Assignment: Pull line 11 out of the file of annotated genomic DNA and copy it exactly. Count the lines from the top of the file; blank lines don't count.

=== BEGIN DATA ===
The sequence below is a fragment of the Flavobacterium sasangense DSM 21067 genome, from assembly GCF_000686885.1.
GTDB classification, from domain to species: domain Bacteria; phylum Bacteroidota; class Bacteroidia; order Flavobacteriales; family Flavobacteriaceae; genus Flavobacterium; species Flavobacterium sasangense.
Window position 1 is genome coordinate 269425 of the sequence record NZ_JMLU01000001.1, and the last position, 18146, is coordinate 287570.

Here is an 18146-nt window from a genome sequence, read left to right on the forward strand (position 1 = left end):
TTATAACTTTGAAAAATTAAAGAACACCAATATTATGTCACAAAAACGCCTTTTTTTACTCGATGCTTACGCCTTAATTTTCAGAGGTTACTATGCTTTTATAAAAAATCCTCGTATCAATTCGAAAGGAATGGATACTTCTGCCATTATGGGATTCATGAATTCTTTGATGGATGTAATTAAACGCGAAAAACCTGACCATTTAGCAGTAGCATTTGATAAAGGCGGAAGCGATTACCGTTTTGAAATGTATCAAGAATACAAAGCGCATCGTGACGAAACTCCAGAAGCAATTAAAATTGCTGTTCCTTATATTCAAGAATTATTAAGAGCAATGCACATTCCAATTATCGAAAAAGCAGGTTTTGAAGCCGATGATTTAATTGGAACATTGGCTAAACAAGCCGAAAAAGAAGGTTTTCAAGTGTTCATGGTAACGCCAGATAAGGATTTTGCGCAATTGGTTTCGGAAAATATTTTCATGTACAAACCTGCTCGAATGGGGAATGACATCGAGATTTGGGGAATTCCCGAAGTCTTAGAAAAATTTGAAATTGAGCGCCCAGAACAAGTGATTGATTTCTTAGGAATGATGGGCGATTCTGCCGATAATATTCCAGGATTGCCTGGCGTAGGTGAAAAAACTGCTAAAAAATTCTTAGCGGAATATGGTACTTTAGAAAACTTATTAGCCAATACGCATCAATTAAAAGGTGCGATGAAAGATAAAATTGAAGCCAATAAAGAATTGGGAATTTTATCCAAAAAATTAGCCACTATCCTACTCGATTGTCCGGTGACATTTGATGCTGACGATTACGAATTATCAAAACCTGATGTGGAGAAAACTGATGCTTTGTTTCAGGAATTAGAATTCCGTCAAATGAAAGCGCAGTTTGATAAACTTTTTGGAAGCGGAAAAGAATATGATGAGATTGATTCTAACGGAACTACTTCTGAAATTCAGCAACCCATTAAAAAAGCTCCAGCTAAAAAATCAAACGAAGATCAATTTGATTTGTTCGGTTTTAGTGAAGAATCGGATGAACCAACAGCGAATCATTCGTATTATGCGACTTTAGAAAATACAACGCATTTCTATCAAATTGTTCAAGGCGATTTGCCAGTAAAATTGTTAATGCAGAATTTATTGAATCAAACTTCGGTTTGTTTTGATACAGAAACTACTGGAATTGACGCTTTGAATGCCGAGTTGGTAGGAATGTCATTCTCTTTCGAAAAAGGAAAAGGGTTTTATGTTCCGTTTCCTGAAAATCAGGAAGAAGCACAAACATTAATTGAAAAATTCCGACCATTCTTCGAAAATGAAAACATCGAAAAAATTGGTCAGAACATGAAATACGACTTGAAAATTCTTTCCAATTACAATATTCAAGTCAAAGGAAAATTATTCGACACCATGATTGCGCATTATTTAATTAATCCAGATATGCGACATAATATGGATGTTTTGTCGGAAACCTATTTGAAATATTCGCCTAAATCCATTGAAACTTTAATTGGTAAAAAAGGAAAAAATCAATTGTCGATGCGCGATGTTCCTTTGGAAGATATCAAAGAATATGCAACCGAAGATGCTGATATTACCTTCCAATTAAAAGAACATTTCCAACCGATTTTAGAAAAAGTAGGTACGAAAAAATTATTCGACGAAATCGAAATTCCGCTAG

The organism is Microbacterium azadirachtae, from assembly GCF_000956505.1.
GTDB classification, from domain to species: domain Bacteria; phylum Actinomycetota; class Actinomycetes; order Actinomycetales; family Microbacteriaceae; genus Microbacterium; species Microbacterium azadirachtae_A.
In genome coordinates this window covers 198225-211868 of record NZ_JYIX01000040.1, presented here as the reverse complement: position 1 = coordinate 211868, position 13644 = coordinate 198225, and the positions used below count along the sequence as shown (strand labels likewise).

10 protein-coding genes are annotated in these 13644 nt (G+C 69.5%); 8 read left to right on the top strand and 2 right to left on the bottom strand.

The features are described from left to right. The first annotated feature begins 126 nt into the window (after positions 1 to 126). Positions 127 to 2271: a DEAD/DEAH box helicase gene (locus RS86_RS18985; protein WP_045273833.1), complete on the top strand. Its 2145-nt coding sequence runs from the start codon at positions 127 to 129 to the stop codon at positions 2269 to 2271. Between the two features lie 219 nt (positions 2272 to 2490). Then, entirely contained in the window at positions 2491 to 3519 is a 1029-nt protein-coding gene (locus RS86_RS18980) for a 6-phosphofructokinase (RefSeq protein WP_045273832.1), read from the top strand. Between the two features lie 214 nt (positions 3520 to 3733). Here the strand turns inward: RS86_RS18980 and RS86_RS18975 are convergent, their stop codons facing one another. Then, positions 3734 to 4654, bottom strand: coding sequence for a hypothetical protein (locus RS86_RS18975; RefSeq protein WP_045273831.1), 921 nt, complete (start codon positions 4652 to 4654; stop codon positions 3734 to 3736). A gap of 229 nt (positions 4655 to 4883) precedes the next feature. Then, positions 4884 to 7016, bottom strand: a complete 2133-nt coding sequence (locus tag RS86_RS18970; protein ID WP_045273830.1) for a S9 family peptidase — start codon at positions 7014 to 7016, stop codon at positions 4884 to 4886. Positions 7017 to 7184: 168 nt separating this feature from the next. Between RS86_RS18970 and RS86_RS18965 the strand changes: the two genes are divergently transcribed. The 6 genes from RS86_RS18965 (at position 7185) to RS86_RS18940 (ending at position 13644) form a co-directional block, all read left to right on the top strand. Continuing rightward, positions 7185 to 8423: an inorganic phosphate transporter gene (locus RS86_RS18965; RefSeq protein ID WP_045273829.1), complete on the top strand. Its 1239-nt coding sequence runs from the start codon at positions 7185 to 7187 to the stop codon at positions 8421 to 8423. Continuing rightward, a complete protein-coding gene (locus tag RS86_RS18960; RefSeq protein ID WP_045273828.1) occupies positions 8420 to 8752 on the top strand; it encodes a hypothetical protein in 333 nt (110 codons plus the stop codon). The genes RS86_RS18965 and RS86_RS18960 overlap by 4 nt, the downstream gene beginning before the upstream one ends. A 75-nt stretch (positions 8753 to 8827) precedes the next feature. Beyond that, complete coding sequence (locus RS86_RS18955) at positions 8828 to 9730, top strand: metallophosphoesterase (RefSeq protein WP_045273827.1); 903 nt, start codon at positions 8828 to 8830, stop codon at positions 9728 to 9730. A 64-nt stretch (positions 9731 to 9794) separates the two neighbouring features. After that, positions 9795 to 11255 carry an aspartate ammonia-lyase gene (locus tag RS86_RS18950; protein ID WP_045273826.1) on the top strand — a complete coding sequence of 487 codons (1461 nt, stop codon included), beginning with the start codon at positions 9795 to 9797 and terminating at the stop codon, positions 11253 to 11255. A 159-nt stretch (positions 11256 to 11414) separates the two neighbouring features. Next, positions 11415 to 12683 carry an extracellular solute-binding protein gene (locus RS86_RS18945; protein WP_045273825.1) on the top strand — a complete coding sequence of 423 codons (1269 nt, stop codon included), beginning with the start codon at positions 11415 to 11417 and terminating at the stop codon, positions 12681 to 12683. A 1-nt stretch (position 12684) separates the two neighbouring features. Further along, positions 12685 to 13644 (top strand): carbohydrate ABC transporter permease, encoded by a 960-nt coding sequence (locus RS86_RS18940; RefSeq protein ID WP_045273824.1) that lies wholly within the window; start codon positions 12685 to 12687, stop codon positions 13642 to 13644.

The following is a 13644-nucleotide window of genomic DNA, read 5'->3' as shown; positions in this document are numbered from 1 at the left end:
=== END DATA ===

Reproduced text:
The following is a 13644-nucleotide window of genomic DNA, read 5'->3' as shown; positions in this document are numbered from 1 at the left end: